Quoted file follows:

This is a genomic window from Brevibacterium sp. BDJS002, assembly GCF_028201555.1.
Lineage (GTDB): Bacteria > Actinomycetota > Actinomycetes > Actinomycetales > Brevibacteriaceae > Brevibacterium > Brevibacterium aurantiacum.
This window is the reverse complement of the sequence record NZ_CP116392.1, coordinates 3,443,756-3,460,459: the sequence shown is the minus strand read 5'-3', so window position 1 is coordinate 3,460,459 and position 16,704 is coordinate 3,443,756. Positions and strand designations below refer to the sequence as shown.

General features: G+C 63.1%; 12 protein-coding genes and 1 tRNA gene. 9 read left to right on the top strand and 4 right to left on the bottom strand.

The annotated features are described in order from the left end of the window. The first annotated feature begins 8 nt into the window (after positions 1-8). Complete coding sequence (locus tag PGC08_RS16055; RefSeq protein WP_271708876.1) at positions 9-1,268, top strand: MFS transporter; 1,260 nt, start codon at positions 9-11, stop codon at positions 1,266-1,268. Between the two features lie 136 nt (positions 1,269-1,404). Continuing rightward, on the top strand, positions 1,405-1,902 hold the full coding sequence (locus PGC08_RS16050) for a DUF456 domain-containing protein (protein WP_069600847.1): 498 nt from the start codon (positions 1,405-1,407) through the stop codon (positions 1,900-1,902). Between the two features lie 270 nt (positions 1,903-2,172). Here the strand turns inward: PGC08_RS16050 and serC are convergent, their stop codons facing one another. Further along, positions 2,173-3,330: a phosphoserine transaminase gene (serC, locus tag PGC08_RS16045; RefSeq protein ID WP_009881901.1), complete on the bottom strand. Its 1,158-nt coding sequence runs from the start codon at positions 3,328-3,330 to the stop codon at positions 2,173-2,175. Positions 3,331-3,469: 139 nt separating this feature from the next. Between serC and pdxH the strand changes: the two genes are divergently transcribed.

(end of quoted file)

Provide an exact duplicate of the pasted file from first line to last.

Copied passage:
This is a genomic window from Brevibacterium sp. BDJS002, assembly GCF_028201555.1.
Lineage (GTDB): Bacteria > Actinomycetota > Actinomycetes > Actinomycetales > Brevibacteriaceae > Brevibacterium > Brevibacterium aurantiacum.
This window is the reverse complement of the sequence record NZ_CP116392.1, coordinates 3,443,756-3,460,459: the sequence shown is the minus strand read 5'-3', so window position 1 is coordinate 3,460,459 and position 16,704 is coordinate 3,443,756. Positions and strand designations below refer to the sequence as shown.

General features: G+C 63.1%; 12 protein-coding genes and 1 tRNA gene. 9 read left to right on the top strand and 4 right to left on the bottom strand.

The annotated features are described in order from the left end of the window. The first annotated feature begins 8 nt into the window (after positions 1-8). Complete coding sequence (locus tag PGC08_RS16055; RefSeq protein WP_271708876.1) at positions 9-1,268, top strand: MFS transporter; 1,260 nt, start codon at positions 9-11, stop codon at positions 1,266-1,268. Between the two features lie 136 nt (positions 1,269-1,404). Continuing rightward, on the top strand, positions 1,405-1,902 hold the full coding sequence (locus PGC08_RS16050) for a DUF456 domain-containing protein (protein WP_069600847.1): 498 nt from the start codon (positions 1,405-1,407) through the stop codon (positions 1,900-1,902). Between the two features lie 270 nt (positions 1,903-2,172). Here the strand turns inward: PGC08_RS16050 and serC are convergent, their stop codons facing one another. Further along, positions 2,173-3,330: a phosphoserine transaminase gene (serC, locus tag PGC08_RS16045; RefSeq protein ID WP_009881901.1), complete on the bottom strand. Its 1,158-nt coding sequence runs from the start codon at positions 3,328-3,330 to the stop codon at positions 2,173-2,175. Positions 3,331-3,469: 139 nt separating this feature from the next. Between serC and pdxH the strand changes: the two genes are divergently transcribed.